Cycling in Germany # 3 – Cochem to Zell on the Moselle

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Compared with most of the cyclist we saw today – and we saw a lot of them -we are spring chickens! There are a lot of Dutch people and a lot of electric bikes. Considering most of the cycle paths are flat, I don’t imagine it makes a lot of difference. We might be looking into them in another ten years though.

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We drove to the pretty little town of Cochem with its hordes of tourists mostly from the many cruise ships that travel up and down the Moselle. We crossed the bridge and joined the very pleasant cycle path on the other side. No trains or busy roads, unlike yesterday on the Rhine.

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The Moselle which flows through France, Luxembourg and Germany, joins the Rhine at Koblenz. The 45 km section we cycled along today is very meandering and therefore very picturesque with riesling vines growing on steep hills on both sides.

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We had lunch in Beilstein, a tiny village with a boat landing that empties large numbers of cyclists and other German day tourists into the street. We found a little Bistrot at the end of the village that looked half deserted and we able to order trocken weiss wein and schollenfilet, only because the waitress brought us an English menu. I don’t know why phone app dictionaries can’t get their act together and add some useful vocab. Whenever I look up something it’s not there.

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By then we’d only done 12 km and I was saddle sore but we pressed on and were rewarded with more bucolic scenery and pretty little villages. We did stop a couple of times, of course, for things like cappuccino (awful) and eis ( much better).

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We crossed the river a couple of times, at Senheim and Bullay where there is a double-decker road and rail bridge with no separate lane for bikes. Fortunately everyone was going in the other direction. We should have taken a ferry but it wasn’t clearly marked on our maps.

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We had intended to go up to a blick (look-out) at Zell but one look at how high up we’d have to climb caused up the change our minds. We turned around and headed back and were dismayed to feel a few large raindrops. In my optimism ( and lured on by the weather forecast) I had not taken our rain capes. It was short-lived however and we made it to the train station in Bullay without getting soaked. A fifteen minute ride took us back to the unusual Renaissance Revival turn-of-the century train station at Cochem where we started from.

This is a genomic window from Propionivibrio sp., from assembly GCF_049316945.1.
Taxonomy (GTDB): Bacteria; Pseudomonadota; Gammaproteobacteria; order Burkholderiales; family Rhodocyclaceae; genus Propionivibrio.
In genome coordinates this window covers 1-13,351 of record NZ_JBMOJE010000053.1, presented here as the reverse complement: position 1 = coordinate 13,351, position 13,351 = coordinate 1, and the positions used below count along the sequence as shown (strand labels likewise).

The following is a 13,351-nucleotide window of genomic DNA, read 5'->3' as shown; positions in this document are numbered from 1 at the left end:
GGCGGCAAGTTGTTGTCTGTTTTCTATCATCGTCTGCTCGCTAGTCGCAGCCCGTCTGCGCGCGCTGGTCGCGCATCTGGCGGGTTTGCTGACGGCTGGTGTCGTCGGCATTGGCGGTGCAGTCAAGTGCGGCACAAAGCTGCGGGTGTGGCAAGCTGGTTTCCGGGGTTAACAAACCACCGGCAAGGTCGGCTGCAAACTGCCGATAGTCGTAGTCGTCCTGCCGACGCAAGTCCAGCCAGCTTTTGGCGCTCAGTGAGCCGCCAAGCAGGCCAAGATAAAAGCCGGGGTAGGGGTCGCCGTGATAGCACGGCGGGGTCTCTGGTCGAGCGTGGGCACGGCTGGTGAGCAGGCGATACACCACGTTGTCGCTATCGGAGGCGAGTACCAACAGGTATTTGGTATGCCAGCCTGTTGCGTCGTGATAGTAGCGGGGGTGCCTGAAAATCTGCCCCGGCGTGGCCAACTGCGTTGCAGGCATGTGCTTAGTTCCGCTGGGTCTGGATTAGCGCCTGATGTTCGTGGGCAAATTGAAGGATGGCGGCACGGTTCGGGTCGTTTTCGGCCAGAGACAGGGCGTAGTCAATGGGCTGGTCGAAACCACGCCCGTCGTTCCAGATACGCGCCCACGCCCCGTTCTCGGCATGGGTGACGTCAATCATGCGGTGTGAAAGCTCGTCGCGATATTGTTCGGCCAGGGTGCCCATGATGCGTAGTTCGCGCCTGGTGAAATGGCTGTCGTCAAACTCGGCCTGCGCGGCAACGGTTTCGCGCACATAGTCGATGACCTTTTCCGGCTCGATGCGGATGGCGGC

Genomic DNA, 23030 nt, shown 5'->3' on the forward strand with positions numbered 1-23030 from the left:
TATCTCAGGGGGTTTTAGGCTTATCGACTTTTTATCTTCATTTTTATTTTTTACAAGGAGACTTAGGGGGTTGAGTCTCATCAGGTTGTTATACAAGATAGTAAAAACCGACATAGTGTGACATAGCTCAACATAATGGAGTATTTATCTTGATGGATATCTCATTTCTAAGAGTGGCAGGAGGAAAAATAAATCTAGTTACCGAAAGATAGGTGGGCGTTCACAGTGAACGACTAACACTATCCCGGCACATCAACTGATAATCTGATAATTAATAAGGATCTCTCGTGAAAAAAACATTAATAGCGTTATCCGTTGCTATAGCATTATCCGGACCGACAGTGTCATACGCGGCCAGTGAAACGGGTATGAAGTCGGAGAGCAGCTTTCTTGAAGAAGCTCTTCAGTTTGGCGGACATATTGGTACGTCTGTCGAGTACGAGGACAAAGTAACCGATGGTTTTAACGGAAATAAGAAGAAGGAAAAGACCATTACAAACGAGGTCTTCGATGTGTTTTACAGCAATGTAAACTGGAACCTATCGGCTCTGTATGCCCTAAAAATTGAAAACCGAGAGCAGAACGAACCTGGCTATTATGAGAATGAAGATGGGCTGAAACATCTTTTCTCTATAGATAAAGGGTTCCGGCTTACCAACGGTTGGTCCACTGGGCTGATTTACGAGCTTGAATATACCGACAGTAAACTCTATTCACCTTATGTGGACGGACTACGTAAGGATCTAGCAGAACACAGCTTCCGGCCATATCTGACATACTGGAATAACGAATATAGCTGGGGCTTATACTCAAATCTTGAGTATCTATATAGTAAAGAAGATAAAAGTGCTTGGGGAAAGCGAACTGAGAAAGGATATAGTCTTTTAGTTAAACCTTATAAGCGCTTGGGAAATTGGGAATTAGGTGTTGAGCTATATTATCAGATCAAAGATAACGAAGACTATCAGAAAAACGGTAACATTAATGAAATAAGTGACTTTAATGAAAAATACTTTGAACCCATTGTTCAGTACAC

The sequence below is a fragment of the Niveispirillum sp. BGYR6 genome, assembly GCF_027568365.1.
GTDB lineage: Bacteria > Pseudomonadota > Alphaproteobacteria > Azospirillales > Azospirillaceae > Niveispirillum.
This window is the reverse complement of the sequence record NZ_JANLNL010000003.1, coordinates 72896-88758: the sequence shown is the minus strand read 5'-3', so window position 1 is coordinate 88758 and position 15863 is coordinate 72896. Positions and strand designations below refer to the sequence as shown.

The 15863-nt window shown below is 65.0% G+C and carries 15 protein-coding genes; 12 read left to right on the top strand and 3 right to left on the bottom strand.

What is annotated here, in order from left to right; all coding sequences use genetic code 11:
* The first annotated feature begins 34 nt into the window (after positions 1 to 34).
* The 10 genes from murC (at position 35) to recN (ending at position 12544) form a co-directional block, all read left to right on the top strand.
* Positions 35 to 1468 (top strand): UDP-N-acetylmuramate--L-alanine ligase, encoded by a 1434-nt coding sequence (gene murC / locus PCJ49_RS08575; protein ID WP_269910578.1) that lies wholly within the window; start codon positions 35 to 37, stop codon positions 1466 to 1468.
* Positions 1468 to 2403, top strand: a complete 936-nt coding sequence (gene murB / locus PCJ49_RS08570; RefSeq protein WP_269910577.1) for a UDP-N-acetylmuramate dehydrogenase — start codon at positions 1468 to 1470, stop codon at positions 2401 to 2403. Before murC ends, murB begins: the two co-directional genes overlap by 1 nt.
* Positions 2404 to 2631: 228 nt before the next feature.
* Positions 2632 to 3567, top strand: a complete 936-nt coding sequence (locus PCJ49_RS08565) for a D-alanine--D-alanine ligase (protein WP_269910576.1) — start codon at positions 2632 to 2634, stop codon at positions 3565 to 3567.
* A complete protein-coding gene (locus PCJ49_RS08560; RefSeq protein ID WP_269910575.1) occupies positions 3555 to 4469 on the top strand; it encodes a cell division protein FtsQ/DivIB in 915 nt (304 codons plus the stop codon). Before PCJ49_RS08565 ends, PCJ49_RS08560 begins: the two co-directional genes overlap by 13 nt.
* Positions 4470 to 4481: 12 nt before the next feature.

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On the way home to Kobern-Kondorf we visited the little village of Tries-Karden whose oldest house was built in 1562 only 20 years before ours!

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OTHER POSTS ABOUT CYCLING IN GERMANY

Cycling in Germany – Tips & Tricks
Cycling in Germany #1 – Kobern-Gondorf on the Moselle
Cycling in Germany #2 – Rhine from Saint Goar to Lorch
Cycling in Germany #3 – Cochem to Zell on the Moselle
Cycling in Germany #4 – Koblenz where the Moselle meets the Rhine
Cycling in Germany #5 – Bad Schaugen to Pirna along the Elbe
Cycling in Germany #6 – Bastei Rocks, Honigen and over the border to Czech Republic 
Cycling in Germany #7 – Dresden: accommodation & car trouble and Baroque Treasure  
Cycling in Germany #8 – Dresden Neustadt: Kunsthof Passage, Pfund’s Molkerei, a broom shop & trompe l’oeil
Cycling in Germany #9 – Country roads around Niderlommatzsch on the Elbe
Cycling in Germany #10 – Meissen on the Elbe
Cycling in Germany #11 – Martin Luther Country: Torgau on the Elbe
Cycling in Germany #12 – Martin Luther Country: Wittenberg on the Elbe
Cycling in Germany #13 – Wörlitz Gardens and the beginning of neo-classicism in Germany
Cycling in Germany #14 – Shades of Gaudi on the Elbe: Hundertwasser
Cycling in Germany – Turgermünde, the prettiest village on the Elbe
Cycling in Germany #16 – Celle & Bremen
Cycling in Germany #17 – Windmills & Dykes
Cycling in Germany #18 – Painted façades from Hann. Münden to Höxter
Cycling in Germany #19 – Bernkastel on the Moselle: a hidden treasure
Cycling in Germany #20 – Trier & the Binoculars Scare
 
Cycling along the Danube – A Renaissance festival in Neuburg, Bavaria
Cycling along the Danube – Watch out for trains!
Cycling along the Danube – Regensburg & Altmuhle
Cycling along the Danube –  The Weltenburg Narrows
Cycling along the Danube – from its source to Ehingen
Cycling along the Danube – Ehingen to Ulm
Cycling along the Danube – Singmarigen to Beuron
Cycling along the Danube – Binzwangen to Mengen including  Zwiefalten
Eurovelo 6 – Cycling around Lake Constance
Eurovelo 6 – Moos to Stein am Rhein and Steckborn on Lake Constance
Heading home to France after a month’s cycling holiday
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37 Responses to Cycling in Germany # 3 – Cochem to Zell on the Moselle

  1. You’re making me want to visit the place myself. Beautiful!

  2. Helen says:

    I’ve often suggested we cycle in France. I am keener than ever now.

  3. Pingback: Cycling in Germany – Tips & Tricks | Aussie in France

  4. Pingback: Cycling in Germany #10: Meissen | Aussie in France

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  28. Pingback: Cycling in Germany #11 – Martin Luther Country: Torgau | Aussie in France

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